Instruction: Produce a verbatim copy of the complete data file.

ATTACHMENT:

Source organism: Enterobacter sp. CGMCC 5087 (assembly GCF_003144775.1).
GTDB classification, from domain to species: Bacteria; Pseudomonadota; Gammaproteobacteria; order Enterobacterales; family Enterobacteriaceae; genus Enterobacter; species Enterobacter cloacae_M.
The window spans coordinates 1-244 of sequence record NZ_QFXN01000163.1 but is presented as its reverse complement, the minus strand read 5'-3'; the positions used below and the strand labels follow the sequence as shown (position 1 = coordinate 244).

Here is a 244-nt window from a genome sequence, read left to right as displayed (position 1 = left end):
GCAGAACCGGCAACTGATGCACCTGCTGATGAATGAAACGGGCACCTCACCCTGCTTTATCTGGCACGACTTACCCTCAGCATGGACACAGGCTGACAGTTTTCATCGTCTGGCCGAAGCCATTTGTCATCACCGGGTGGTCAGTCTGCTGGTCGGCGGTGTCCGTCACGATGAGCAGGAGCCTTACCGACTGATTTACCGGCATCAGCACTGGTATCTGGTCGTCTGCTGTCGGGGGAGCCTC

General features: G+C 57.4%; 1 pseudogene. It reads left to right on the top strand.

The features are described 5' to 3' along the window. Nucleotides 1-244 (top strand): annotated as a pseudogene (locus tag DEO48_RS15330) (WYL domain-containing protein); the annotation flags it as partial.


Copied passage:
Source organism: Enterobacter sp. CGMCC 5087 (assembly GCF_003144775.1).
GTDB classification, from domain to species: Bacteria; Pseudomonadota; Gammaproteobacteria; order Enterobacterales; family Enterobacteriaceae; genus Enterobacter; species Enterobacter cloacae_M.
The window spans coordinates 1-244 of sequence record NZ_QFXN01000163.1 but is presented as its reverse complement, the minus strand read 5'-3'; the positions used below and the strand labels follow the sequence as shown (position 1 = coordinate 244).

Here is a 244-nt window from a genome sequence, read left to right as displayed (position 1 = left end):
GCAGAACCGGCAACTGATGCACCTGCTGATGAATGAAACGGGCACCTCACCCTGCTTTATCTGGCACGACTTACCCTCAGCATGGACACAGGCTGACAGTTTTCATCGTCTGGCCGAAGCCATTTGTCATCACCGGGTGGTCAGTCTGCTGGTCGGCGGTGTCCGTCACGATGAGCAGGAGCCTTACCGACTGATTTACCGGCATCAGCACTGGTATCTGGTCGTCTGCTGTCGGGGGAGCCTC

General features: G+C 57.4%; 1 pseudogene. It reads left to right on the top strand.

The features are described 5' to 3' along the window. Nucleotides 1-244 (top strand): annotated as a pseudogene (locus tag DEO48_RS15330) (WYL domain-containing protein); the annotation flags it as partial.